Ballet and sauvagerie

SAMSUNG DIGITAL CAMERA

A semiotics of sex roles in French society was played out in 18th- and 19th-century ballet by projecting it onto imaginary Native American societies.

In the 18th century, sauvage culture became a canvas for the projection of utopian sentiment with subtle social texturing, allowing the expression of fantasies of less restrictive sexual roles; in the 19th century, sauvagerie became grotesque and increasingly unrefined, shifting the emphasis from cultural to racial difference and affirming the status quo.

This according to “Sauvages, sex roles, and semiotics: Representations of Native Americans in the French ballet, 1736–1837” by Joellen A. Meglen (Dance chronicle XXIII/2 [2000] pp. 87–132; XXIII/3 [2000] pp. 275–320).

Above and below, Rameau’s Les Indes galantes (1735).

Related articles:

3 Comments

Filed under Baroque era, Curiosities, Dance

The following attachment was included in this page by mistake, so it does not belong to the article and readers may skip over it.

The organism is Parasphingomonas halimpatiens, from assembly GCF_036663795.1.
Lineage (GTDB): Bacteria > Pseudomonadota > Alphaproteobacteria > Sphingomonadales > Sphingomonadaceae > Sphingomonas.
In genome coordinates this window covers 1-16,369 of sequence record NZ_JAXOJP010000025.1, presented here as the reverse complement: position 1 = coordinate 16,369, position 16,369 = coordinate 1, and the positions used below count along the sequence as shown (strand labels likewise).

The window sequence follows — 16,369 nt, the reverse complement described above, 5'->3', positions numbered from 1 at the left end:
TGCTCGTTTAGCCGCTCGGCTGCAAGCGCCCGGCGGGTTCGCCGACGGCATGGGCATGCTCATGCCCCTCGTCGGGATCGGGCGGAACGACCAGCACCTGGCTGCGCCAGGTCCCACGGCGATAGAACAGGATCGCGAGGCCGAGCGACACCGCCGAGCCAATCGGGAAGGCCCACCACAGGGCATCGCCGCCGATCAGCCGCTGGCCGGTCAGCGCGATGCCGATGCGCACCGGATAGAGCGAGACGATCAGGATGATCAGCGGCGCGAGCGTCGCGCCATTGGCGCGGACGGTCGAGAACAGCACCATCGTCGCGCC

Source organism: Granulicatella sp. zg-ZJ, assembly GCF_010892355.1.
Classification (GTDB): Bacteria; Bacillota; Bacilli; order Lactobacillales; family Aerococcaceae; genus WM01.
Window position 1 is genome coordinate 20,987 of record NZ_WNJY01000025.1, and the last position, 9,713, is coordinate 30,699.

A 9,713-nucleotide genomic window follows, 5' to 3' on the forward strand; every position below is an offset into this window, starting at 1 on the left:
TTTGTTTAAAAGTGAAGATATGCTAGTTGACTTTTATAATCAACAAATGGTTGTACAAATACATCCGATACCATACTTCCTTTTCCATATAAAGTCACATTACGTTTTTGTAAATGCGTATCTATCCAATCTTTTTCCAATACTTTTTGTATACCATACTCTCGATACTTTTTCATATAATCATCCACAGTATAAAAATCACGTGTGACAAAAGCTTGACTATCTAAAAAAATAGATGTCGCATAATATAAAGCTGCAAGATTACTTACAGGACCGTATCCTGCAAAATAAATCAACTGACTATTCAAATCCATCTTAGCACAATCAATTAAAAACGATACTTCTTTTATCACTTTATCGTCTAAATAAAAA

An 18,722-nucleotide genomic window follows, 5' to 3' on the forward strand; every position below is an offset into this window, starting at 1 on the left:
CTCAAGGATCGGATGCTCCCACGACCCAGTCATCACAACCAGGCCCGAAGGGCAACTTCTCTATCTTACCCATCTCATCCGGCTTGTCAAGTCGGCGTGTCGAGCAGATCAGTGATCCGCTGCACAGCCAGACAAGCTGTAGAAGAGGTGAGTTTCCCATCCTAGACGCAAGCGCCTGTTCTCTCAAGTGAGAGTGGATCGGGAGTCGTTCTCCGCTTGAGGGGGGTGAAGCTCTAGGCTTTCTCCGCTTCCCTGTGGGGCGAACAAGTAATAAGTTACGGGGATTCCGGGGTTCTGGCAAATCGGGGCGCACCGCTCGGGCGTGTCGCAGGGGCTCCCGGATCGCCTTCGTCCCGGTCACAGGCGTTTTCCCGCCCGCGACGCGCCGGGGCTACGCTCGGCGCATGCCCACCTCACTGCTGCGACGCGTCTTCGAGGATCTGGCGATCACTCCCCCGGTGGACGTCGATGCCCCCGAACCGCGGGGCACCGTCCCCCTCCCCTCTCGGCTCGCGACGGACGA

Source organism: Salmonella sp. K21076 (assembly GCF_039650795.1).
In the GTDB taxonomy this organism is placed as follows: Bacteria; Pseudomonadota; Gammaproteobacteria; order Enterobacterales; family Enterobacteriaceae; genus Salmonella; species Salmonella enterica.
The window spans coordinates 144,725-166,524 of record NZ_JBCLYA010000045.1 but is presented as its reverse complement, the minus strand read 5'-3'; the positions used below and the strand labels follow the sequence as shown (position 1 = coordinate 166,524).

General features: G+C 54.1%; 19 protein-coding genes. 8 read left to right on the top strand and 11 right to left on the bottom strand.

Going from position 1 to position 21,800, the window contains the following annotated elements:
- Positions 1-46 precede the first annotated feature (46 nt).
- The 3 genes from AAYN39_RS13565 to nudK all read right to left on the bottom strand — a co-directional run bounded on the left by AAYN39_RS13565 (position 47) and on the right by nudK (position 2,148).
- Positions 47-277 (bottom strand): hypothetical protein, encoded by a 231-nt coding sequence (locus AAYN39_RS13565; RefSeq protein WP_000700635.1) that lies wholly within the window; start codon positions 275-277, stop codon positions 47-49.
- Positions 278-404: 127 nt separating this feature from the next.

3 responses to “Ballet and sauvagerie

  1. Interesting. Hadn’t come across term, “sauvagerie” before as such, but presumably this ties in with Enlightenment conjectural history ideas – we had people looking at Highland Scottish culture because it was seen as primitive, wild and natural, hence conjecturing that this was what an earlier stage of culture was like. (Am rather more a musicologist than a historian, so I’m probably simplifying wildly …)

    Like

  2. Pingback: The postmodern ballerina | Bibliolore

  3. Pingback: Rameau’s American dancers | Bibliolore

Leave a Reply

Fill in your details below or click an icon to log in:

WordPress.com Logo

You are commenting using your WordPress.com account. Log Out / Change )

Twitter picture

You are commenting using your Twitter account. Log Out / Change )

Facebook photo

You are commenting using your Facebook account. Log Out / Change )

Google+ photo

You are commenting using your Google+ account. Log Out / Change )

Connecting to %s